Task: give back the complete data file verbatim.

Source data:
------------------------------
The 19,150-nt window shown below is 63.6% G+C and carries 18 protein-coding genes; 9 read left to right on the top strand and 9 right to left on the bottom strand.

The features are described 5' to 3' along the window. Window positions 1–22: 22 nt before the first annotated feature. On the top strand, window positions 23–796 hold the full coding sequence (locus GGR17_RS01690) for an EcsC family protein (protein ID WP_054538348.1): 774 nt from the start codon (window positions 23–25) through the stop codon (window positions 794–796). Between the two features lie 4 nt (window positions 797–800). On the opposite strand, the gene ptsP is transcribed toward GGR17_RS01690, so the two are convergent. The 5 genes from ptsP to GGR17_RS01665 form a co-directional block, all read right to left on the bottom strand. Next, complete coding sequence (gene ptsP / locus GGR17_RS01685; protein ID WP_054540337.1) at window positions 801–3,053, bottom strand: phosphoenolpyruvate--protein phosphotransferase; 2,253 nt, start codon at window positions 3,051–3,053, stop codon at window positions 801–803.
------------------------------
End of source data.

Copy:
The 19,150-nt window shown below is 63.6% G+C and carries 18 protein-coding genes; 9 read left to right on the top strand and 9 right to left on the bottom strand.

The features are described 5' to 3' along the window. Window positions 1–22: 22 nt before the first annotated feature. On the top strand, window positions 23–796 hold the full coding sequence (locus GGR17_RS01690) for an EcsC family protein (protein ID WP_054538348.1): 774 nt from the start codon (window positions 23–25) through the stop codon (window positions 794–796). Between the two features lie 4 nt (window positions 797–800). On the opposite strand, the gene ptsP is transcribed toward GGR17_RS01690, so the two are convergent. The 5 genes from ptsP to GGR17_RS01665 form a co-directional block, all read right to left on the bottom strand. Next, complete coding sequence (gene ptsP / locus GGR17_RS01685; protein ID WP_054540337.1) at window positions 801–3,053, bottom strand: phosphoenolpyruvate--protein phosphotransferase; 2,253 nt, start codon at window positions 3,051–3,053, stop codon at window positions 801–803.